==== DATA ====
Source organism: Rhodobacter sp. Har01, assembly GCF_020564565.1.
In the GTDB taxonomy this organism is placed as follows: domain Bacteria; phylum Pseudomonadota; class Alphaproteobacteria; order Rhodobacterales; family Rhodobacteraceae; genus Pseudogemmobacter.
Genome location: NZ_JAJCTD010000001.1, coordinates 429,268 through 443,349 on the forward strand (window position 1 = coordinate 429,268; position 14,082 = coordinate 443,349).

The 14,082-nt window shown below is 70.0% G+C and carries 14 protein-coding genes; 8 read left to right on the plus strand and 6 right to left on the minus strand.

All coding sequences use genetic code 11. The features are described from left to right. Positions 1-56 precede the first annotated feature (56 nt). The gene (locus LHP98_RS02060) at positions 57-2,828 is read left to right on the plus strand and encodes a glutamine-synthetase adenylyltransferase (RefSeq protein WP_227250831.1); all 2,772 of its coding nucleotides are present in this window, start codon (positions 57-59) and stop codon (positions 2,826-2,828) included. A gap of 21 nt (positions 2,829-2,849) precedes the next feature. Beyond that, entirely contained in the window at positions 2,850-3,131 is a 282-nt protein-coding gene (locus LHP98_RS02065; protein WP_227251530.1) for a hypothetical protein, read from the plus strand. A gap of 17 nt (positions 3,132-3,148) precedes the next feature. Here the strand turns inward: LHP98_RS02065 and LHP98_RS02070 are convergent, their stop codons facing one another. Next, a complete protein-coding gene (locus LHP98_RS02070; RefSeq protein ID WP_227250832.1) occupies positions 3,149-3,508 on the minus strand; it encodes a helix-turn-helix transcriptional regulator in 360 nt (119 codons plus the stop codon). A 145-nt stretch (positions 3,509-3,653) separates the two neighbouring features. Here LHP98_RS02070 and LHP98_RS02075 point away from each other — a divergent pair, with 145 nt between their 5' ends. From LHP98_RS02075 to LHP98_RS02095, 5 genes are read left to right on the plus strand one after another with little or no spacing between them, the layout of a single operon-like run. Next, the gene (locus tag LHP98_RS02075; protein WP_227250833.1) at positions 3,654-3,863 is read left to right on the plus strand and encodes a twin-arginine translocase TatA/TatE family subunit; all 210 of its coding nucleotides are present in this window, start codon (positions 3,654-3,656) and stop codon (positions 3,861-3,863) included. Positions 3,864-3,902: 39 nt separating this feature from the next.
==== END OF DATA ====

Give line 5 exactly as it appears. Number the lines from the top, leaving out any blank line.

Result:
All coding sequences use genetic code 11. The features are described from left to right. Positions 1-56 precede the first annotated feature (56 nt). The gene (locus LHP98_RS02060) at positions 57-2,828 is read left to right on the plus strand and encodes a glutamine-synthetase adenylyltransferase (RefSeq protein WP_227250831.1); all 2,772 of its coding nucleotides are present in this window, start codon (positions 57-59) and stop codon (positions 2,826-2,828) included. A gap of 21 nt (positions 2,829-2,849) precedes the next feature. Beyond that, entirely contained in the window at positions 2,850-3,131 is a 282-nt protein-coding gene (locus LHP98_RS02065; protein WP_227251530.1) for a hypothetical protein, read from the plus strand. A gap of 17 nt (positions 3,132-3,148) precedes the next feature. Here the strand turns inward: LHP98_RS02065 and LHP98_RS02070 are convergent, their stop codons facing one another. Next, a complete protein-coding gene (locus LHP98_RS02070; RefSeq protein ID WP_227250832.1) occupies positions 3,149-3,508 on the minus strand; it encodes a helix-turn-helix transcriptional regulator in 360 nt (119 codons plus the stop codon). A 145-nt stretch (positions 3,509-3,653) separates the two neighbouring features. Here LHP98_RS02070 and LHP98_RS02075 point away from each other — a divergent pair, with 145 nt between their 5' ends. From LHP98_RS02075 to LHP98_RS02095, 5 genes are read left to right on the plus strand one after another with little or no spacing between them, the layout of a single operon-like run. Next, the gene (locus tag LHP98_RS02075; protein WP_227250833.1) at positions 3,654-3,863 is read left to right on the plus strand and encodes a twin-arginine translocase TatA/TatE family subunit; all 210 of its coding nucleotides are present in this window, start codon (positions 3,654-3,656) and stop codon (positions 3,861-3,863) included. Positions 3,864-3,902: 39 nt separating this feature from the next.